SAH Archipedia uses terms from the Getty Art and Architecture Thesaurus (AAT) to categorize and classify metadata for the entries in the database. For more information on the Getty AAT, click here.

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pigsties
Enclosures for pigs that include a covered pen and yard.

pilasters
Shallow piers or rectangular columns projecting only slightly from a wall and, in classical architecture, conforming with one of the orders.(PDARC) Common also on furniture.

pilgrimage centers
Communities that grew up around or have economies centered on a site of religious pilgrimage and activities associated with the site.

pilot plants
Designates experimental facilities, usually small scaled-down versions of a planned plant, built to test manufacturing processes and generally gain experience prior to operating the final facility.

pit dwellings
Houses, common during the prehistoric periods of many cultures, whose floors are dug out deeply below the adjacent ground level. Use "sunken huts" for multipurpose buildings of the first millennium CE, found in England and throughout northern Europe.

pitched roofs
Designates roofs with one or more surfaces that have a pitch greater than 10 degrees from the horizontal.

pits (earthworks)
Cavities in the earth, usually not below ground water level, that are shallow in proportion to their width and generally created for materials extraction or burial.

pits (theater spaces)
Refers to the ground floors of theaters, especially those at the rear; most appropriate in an English and historical rather than a modern American context.

pivoted windows
Windows whose sash rotates about fixed vertical or horizontal pivots, located at or toward the center.

planetaria (buildings)
Buildings housing devices for projecting celestial images onto the interior of a dome for public viewing; may also be used for the projecting mechanisms. For mechanical models of the solar system, use "orreries."

planets
Large natural objects that orbit a star or a stellar remnant. Planets are not radiating energy from internal nuclear fusion reactions, are not a brown dwarfs, and are bigger than an asteroid. Planets are large enough to have become round due to the force of their own gravity, and dominate the neighborhood around their orbit, and are thus distinguished from dwarf planets.

planing mills
Establishments primarily engaged in producing surfaced lumber, by cutting, smoothing, and matching wood.

planned communities
Settlements or urban or suburban environments of any size that are developed according to a single plan, usually on a previously undeveloped site.

planned unit developments
Complexes designed as unified sites that include a mix of building types and uses, common open space, and controlled density increases, rather than lot-by-lot schemes.

plans (maps)
No description is available for this term.

plantation houses
Refers to the primary, and usually largest, residences on plantations.

plantation owners
People or groups of people who own and oversee the high-level operation of plantations, which are agricultural complexes usually worked by resident labor, often reserved for those in tropical or sub-tropical locations. The term often has negative connotations in modern usage, because many plantations relied upon slave labor in the 17th through 19th centuries.

plantations
Generally, agricultural complexes usually worked by resident labor. More specifically, large estates in tropical or subtropical regions that are usually cultivated by resident unskilled or semi-skilled labor under central direction. Meaning and usage overlap with "estates(commercial agricultural holding)," although such estates are typically smaller enterprises than plantations.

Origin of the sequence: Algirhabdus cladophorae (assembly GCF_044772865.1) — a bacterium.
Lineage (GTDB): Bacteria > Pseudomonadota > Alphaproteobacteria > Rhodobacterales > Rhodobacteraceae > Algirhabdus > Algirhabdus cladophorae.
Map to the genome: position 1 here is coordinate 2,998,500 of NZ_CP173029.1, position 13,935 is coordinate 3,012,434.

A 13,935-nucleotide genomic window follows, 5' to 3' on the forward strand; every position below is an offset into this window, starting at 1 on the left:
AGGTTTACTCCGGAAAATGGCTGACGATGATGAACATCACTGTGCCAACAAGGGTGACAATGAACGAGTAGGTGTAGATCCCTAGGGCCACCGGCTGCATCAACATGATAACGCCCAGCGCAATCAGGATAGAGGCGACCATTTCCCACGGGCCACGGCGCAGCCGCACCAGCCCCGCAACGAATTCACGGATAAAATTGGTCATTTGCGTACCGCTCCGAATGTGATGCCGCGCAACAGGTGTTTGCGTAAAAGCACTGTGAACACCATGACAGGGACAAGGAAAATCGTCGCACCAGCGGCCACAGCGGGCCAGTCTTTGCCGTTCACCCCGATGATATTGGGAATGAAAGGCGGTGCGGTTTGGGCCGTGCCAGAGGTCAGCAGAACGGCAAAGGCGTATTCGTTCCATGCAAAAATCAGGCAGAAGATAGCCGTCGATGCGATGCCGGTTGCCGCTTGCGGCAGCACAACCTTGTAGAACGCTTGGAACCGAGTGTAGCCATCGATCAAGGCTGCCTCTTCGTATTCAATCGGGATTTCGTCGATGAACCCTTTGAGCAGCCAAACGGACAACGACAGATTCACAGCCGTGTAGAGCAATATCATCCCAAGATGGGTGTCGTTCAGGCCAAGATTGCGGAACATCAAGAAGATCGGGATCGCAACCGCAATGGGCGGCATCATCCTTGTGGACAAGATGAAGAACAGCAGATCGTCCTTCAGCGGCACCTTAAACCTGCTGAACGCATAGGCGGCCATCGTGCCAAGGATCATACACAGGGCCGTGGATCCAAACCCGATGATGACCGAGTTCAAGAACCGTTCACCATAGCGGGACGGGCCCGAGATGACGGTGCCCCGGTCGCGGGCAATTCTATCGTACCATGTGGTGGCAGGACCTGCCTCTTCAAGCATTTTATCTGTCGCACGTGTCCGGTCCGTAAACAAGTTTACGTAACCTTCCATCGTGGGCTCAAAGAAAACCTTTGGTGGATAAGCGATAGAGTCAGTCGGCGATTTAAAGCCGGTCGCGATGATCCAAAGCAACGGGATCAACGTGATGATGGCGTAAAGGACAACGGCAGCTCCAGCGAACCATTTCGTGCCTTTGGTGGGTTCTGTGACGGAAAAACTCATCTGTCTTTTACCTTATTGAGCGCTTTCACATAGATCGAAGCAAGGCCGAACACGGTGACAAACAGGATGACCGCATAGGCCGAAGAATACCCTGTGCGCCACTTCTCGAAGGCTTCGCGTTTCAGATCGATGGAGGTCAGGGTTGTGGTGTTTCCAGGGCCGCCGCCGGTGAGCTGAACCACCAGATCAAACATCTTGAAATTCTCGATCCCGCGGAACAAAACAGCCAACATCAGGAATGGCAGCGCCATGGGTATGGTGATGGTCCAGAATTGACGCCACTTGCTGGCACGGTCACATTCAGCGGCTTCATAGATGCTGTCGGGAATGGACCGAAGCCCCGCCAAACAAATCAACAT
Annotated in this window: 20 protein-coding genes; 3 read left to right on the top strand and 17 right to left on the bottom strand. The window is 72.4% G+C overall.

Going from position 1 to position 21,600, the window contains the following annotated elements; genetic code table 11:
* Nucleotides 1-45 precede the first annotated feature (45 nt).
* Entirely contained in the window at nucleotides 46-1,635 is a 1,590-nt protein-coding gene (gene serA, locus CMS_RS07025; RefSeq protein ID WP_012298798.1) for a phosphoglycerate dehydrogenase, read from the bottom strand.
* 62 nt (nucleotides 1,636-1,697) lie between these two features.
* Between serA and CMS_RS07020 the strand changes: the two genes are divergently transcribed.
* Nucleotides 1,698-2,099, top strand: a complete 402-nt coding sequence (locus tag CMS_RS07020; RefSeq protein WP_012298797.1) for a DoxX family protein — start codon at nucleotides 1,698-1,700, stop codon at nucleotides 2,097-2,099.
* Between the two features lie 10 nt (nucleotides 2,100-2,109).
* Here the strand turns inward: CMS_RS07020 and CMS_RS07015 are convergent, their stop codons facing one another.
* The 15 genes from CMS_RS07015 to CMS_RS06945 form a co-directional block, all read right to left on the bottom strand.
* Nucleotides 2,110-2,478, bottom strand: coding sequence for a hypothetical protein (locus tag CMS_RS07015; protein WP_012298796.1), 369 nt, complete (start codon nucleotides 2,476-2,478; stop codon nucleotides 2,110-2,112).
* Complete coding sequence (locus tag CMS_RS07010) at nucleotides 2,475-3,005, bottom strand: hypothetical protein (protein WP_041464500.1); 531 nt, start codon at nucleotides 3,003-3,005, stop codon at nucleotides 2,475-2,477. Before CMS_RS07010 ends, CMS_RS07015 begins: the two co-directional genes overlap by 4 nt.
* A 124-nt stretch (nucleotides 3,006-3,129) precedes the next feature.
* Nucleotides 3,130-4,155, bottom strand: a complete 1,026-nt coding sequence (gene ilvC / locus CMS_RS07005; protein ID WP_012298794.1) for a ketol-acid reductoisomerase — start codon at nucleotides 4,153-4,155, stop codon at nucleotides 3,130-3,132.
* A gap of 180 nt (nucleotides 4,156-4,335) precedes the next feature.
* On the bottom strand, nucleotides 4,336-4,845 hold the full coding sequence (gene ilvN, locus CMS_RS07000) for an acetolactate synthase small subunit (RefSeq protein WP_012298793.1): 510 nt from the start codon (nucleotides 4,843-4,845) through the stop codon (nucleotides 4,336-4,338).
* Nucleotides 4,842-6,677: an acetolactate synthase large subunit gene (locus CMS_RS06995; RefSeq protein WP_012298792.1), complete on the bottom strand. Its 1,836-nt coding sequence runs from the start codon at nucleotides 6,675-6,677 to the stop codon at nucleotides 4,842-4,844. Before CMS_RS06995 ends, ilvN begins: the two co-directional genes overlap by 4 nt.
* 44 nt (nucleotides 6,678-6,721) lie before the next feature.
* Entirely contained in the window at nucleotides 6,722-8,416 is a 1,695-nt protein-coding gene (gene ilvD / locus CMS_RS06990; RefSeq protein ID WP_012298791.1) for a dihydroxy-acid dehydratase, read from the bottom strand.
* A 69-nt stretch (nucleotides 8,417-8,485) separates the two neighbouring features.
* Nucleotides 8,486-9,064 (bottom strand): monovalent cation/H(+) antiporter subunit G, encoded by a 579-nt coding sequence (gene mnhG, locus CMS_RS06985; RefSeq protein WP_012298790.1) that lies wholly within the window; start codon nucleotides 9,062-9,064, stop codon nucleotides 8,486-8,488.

planters (containers)
Any of various containers in which plants are grown or placed for decorative purposes.

plateaus (landforms)
Tablelands or flat-topped areas of considerable extent elevated above the surrounding countryside and bounded on at least one side by a vertical face.

platform mounds
Artificial earthen mounds with a flat summit, intended to support a structure or activity. They were particularly prominent in the Pre-Columbian American cultures.

plats (land)
Areas of land generally characterized by being of medium size, often comprising an individual's property, often rectangular or of another regular shape, and defined by precise boundaries. Distinguished from "lots (land)," which are typically smaller, used for a single building, and often found in a town or urban environment rather than in the countryside.

playgrounds
Areas used play and recreation, especially by children, and often containing such equipment as swings, slides, seesaws, etc.

playrooms
Rooms fitted out or reserved for children to play in.

plazas (squares)
Small public squares in towns or landscaped pedestrian spaces adjacent to office buildings or parking areas.

pleasure gardens
Gardens, whether public or private, intended for enjoyment and amusement. Pleasure gardens may focus on flowers, shrubs, vegetables, and fruit trees, together with pedestrian paths, water features, mazes, vistas, etc.; typically enclosed by a wall or hedge. For larger areas having a similar purpose but without an enclosing wall and including woods, use "pleasure parks." Later pleasure gardens were sometimes open to the public and charged a fee for admittance.

podiums (building divisions)
Continuous pedestals or bases of buildings; appropriate for such elements in Roman or Etruscan temples. For similar features found in Greek temples prefer "stylobates."

pointed arches
Arches composed of two intersecting arcs of a circle, struck so that the apex of the arch is a point.

police academies (buildings)
Buildings that house schools for training individuals to become policemen, usually in accordance with state requirements.

police stations
Headquarters for the police of a particular district, from which police officers are dispatched and to which persons under arrest are brought.

polo fields
Outdoor or indoor areas of turf for play of the equestrian sport of polo. The outdoor polo field has dimensions of 300 x 160 yards, with goals located at each end between two vertical goal posts that are 24 feet apart and light enough to break in case of collision. Outdoor or indoor areas of turf for play of the equestrian sport of polo. The outdoor polo field has dimensions of 300 x 160 yards, with goals located at each end between two vertical goal posts that are 24 feet apart and light enough to break in case of collision.